Now that we are into May, my spring fieldtrip season is in full swing. I’m teaching classes on wetlands, wildlife, plants, and ecology every week. It’s a great time to introduce students to the changes in the environment around them as spring slowly drifts into summer. Often it amazes me what things are completely unfamiliar to them, such as willow flowers, crayfish, or salamanders. But it’s also exciting to introduce them to things for the first time that I usually take for granted. Even though these students are with me for only a few short hours out of their entire academic childhood, sometimes it’s enough to open new doorways for them and spur them into a lifelong love of nature.
During my time as a summer camp counselor, I got to introduce my campers to things in addition to wildlife and ecology. Some lessons revolved around basic skills, such as cooking over a campfire, while others taught students to try viewing the world around them in new ways via photography or sketching or team-building games. One thing I always loved doing as a camp counselor was reading my campers bedtime stories. It didn’t matter if they were elementary school students or teenagers in high school. I would read to them in the evenings once everyone else had gone to their respective cabins, sharing stories meant to spark their imaginations and their curiosity.
For younger campers, I kept a collection of short stories and novellas that I loved when I was a child. Some of the stories are no longer common in school libraries or the rare brick-and-mortar bookstore, but a quick Google search will usually bring up copies for sale on Amazon or eBay or any number of used book websites. For my older campers, I often read non-fiction memoirs, a favorite theme being short stories by African game rangers and safari guides. Not only would I introduce my campers to a setting from the other side of the world, but I typically found that these bedtime stories were their first experience with creative non-fiction writings. It opened up a whole new genre of reading for them that had previously been ignored by their more traditional teachers and mentors.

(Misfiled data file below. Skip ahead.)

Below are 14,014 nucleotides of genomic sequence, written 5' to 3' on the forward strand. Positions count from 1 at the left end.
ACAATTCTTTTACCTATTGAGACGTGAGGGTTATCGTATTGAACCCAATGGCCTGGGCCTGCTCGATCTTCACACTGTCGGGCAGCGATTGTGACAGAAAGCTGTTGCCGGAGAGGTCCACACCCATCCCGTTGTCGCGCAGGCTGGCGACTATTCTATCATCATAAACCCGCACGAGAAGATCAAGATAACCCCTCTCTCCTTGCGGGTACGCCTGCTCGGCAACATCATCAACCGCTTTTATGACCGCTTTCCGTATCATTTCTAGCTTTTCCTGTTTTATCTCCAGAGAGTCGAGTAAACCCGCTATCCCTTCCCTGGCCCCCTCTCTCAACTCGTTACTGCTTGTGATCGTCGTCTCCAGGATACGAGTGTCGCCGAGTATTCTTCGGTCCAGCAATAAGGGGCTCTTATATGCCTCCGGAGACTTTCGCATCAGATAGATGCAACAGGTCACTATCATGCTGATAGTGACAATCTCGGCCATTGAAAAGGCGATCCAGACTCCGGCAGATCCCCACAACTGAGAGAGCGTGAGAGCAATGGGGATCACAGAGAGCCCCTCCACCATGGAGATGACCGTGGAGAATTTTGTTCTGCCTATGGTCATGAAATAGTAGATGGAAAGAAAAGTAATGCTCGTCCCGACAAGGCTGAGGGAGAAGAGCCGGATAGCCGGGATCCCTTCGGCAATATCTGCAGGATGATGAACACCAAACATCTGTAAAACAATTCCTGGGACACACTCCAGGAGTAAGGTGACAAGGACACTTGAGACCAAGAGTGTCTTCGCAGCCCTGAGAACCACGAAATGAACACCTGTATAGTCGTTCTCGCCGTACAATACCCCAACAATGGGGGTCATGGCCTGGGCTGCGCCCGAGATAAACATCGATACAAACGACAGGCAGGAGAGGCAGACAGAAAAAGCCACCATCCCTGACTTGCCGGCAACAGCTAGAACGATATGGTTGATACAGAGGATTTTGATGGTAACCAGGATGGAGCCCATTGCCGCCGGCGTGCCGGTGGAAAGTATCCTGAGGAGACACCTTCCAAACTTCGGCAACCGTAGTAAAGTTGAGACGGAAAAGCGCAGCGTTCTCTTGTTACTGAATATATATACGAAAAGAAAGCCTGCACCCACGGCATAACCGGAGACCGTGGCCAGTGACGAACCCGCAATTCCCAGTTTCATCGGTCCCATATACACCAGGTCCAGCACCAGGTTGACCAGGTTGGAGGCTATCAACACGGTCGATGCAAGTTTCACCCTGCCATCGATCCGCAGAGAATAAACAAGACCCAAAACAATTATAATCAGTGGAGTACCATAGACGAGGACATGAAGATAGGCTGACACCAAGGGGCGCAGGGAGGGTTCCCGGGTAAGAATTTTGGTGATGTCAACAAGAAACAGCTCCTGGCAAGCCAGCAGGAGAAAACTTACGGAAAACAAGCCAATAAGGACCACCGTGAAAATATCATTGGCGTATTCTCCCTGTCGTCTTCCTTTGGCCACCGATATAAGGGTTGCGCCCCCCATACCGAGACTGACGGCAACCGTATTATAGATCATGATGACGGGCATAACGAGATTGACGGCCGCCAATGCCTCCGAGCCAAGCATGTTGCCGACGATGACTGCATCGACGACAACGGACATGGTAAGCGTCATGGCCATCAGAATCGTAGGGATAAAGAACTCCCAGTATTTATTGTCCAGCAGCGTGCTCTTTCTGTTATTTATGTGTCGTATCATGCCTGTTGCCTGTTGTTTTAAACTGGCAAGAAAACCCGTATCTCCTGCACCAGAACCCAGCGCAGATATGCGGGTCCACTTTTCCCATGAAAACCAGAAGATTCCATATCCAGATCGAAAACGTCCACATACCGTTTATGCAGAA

We don’t have to be teaching children or teenagers in order to share something new with another person. No one stops learning or exploring once they hit adulthood unless they choose to live under a rock and remain detached from the world. And as we learn new things and explore previously-undiscovered interests, we build up our ability to share something new with others. While nature and stories are among my favorite things to share with others, maybe you have other interests you wish to share with others. Learn not to take your knowledge for granted and don’t be afraid to delve deep into the topics you’re passionate about when talking to others. Your enthusiasm may help spark an interest in someone else that becomes their own lifelong passion.